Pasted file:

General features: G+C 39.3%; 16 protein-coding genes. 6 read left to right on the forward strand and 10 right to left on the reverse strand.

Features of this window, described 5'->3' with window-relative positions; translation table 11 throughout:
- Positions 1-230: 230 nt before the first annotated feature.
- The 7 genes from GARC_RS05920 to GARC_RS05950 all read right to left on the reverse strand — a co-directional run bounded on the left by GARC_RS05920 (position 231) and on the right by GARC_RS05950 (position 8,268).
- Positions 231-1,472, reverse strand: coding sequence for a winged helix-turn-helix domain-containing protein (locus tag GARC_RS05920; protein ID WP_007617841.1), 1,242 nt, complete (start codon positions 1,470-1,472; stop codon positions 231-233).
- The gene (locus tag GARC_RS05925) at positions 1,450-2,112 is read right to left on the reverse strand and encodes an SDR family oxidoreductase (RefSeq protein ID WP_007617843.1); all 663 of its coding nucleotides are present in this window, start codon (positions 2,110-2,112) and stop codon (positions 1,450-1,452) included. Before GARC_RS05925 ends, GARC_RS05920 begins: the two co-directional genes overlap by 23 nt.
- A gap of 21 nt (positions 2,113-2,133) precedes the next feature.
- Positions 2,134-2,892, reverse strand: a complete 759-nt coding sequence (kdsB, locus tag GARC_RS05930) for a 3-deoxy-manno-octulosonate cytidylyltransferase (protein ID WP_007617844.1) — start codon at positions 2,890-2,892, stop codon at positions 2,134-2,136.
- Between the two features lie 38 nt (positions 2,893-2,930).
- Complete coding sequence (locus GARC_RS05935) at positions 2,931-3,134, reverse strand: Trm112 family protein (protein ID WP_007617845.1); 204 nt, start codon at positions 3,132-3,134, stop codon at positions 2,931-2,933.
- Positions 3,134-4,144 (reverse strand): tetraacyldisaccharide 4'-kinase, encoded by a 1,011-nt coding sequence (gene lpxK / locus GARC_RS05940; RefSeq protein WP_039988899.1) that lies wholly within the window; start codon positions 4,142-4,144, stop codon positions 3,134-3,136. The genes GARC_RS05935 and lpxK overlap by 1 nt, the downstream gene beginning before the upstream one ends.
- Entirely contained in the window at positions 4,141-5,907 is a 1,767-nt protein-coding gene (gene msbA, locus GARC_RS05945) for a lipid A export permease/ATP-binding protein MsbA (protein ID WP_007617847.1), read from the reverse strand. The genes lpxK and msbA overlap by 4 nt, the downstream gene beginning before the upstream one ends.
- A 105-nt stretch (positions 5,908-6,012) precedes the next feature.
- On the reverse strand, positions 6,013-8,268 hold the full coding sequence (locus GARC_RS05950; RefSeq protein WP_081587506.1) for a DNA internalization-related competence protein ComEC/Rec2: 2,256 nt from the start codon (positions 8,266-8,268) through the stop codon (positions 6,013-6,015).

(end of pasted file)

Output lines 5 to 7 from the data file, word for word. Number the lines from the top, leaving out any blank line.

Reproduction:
- Positions 231-1,472, reverse strand: coding sequence for a winged helix-turn-helix domain-containing protein (locus tag GARC_RS05920; protein ID WP_007617841.1), 1,242 nt, complete (start codon positions 1,470-1,472; stop codon positions 231-233).
- The gene (locus tag GARC_RS05925) at positions 1,450-2,112 is read right to left on the reverse strand and encodes an SDR family oxidoreductase (RefSeq protein ID WP_007617843.1); all 663 of its coding nucleotides are present in this window, start codon (positions 2,110-2,112) and stop codon (positions 1,450-1,452) included. Before GARC_RS05925 ends, GARC_RS05920 begins: the two co-directional genes overlap by 23 nt.
- A gap of 21 nt (positions 2,113-2,133) precedes the next feature.